Microbiological studies of Kirario, an indigenous Kenyan fermented porridge based on green maize and millet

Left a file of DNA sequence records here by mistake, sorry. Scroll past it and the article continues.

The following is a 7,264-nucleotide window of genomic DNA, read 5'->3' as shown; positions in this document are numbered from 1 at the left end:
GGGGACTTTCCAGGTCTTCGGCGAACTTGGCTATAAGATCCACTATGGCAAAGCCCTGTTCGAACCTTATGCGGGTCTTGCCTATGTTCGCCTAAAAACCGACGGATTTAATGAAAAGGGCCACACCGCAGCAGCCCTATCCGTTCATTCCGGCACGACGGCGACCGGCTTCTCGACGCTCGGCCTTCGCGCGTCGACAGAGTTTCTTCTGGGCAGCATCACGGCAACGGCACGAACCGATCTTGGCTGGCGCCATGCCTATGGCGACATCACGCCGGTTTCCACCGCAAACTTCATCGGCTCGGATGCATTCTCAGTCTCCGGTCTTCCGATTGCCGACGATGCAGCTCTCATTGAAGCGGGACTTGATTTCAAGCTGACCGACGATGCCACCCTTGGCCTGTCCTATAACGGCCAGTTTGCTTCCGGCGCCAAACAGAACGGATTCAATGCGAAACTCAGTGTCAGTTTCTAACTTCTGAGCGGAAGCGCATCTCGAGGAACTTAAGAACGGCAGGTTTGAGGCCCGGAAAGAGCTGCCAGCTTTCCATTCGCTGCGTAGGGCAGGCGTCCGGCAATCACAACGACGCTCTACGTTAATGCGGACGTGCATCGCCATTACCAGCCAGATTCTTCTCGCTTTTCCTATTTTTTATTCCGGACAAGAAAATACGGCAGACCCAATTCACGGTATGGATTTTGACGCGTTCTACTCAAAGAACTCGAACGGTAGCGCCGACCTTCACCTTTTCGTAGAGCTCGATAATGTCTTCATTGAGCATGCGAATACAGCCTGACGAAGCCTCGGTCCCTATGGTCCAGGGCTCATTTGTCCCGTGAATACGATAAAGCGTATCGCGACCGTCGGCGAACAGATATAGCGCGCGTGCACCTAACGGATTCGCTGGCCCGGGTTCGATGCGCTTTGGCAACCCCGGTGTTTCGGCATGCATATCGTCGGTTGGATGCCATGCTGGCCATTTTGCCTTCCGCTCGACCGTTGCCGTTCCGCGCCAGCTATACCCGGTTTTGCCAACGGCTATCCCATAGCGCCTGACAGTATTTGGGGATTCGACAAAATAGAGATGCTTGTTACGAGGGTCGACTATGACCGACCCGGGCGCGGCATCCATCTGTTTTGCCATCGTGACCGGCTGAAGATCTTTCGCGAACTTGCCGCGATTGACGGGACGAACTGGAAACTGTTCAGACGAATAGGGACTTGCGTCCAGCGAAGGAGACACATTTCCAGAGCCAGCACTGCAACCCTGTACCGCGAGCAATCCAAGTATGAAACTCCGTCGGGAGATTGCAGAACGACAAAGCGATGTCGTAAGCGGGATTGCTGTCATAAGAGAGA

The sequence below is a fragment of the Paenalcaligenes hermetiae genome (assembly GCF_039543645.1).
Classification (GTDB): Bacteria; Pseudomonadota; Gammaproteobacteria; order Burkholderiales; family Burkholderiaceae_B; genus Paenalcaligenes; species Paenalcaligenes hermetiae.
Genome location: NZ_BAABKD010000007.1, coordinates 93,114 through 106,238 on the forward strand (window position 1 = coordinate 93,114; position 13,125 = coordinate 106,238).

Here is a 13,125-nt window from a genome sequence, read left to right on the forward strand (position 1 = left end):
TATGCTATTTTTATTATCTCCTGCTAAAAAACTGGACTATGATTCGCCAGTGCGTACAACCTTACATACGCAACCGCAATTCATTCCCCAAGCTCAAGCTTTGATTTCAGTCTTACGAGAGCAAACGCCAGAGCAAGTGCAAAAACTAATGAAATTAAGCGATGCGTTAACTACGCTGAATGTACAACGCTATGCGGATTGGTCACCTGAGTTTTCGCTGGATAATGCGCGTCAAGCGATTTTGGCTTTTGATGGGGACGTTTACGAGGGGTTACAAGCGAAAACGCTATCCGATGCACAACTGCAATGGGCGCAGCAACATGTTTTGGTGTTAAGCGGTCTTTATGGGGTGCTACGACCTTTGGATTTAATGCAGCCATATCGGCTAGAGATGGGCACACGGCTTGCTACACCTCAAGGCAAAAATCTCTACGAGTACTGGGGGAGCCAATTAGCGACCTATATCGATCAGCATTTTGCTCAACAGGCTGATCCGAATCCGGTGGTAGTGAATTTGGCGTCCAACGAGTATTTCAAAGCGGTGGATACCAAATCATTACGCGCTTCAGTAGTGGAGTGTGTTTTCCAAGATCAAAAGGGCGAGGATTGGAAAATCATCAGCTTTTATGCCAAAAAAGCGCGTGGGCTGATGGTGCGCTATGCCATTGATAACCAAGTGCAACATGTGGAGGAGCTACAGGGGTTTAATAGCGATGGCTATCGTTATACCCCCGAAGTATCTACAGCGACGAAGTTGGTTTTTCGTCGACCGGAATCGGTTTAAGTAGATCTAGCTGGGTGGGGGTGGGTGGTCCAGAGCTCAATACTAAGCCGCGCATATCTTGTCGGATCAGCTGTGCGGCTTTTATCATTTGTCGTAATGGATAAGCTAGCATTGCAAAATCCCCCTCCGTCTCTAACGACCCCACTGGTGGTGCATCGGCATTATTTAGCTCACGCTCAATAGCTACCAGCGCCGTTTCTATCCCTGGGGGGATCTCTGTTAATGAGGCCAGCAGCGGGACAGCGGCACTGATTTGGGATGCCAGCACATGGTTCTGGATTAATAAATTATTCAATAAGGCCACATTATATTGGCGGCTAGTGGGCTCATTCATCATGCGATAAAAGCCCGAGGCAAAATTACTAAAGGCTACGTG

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The objective of this study was to isolate, characterize and identify the lactic acid bacteria involved in the fermentation of Kirario, a traditional fermented porridge based on green maize, millet and/or sorghum. The traditional production of Kirario involves spontaneous fermentation of green maize and millet/sorghum in fermentation vessel (earth ware pots, plastic jars and buckets) at ambient temperature for 1-2 days. The traditional art of Kirario preparation was studied and documented with the aid of questionnaires. The biochemical and microbial profile changes during fermentation of Kirario were monitored for 48 hours. The information obtained was used to characterize and identify the microflora involved in Kirario fermentation. The average total viable counts (TVC), lactic acid bacteria (LAB), lactococci, and yeasts and moulds of samples from various localities in the study region (Meru North District) were 9.30, 9.63, 8.62, and 4.83 10gIOcfu/rnl respectively. The coliform counts in two of the samples was <l log cfu/ml while in other samples no coliforms were detected. This is an indication of either good hygienic processing or effect of inhibition of growth of coliforms during fermentation. The development of pH, titratable acidity and microbial counts were monitored at 6 hourly intervals for 2 days (48 hours). The initial pH of 6.4 dropped to 3.3 at the end of the fermentation, while the titratable acidity increased to 3.159'(1 from an initial value of 1.049'(1.The TVC, LAB, lactococci. yeasts and molds increased from counts of 8.20, 8.18. 7.20 and 5.86 to 9.64, 9.55, 5.38 and 0.70 loglo cfu/ml respectively at the end of the 48- hour fermentation. Thirty LAB strains were isolated from samples of Kirario and identified using API 50 CHL identification systems. The study showed that the Lactobacillus, Leuconostoc and Lactococcus genera were the dominant lactic acid bacteria in Kirario. The isolated LAB were identified as Leuconostoc mesenteroides ssp. mesenteroides/detranicum J & 2, Leuconostoc citreum, Lactococcus lactis ssp. Lactis J & 2, Lactococcus raffinolactis, Lactobacillus planta rum, Lactobacillus brevis, Lactobacillus coli inoides and Lactobacillus coprophilus. Lactobacillus plantarum 1, was the most predominant LAB [about 47% of total LAB isolates], followed by Leuconostoc mesenteroides ssp. mesenteroides/detranicum J which , accounted for 16% of the LAB isolates.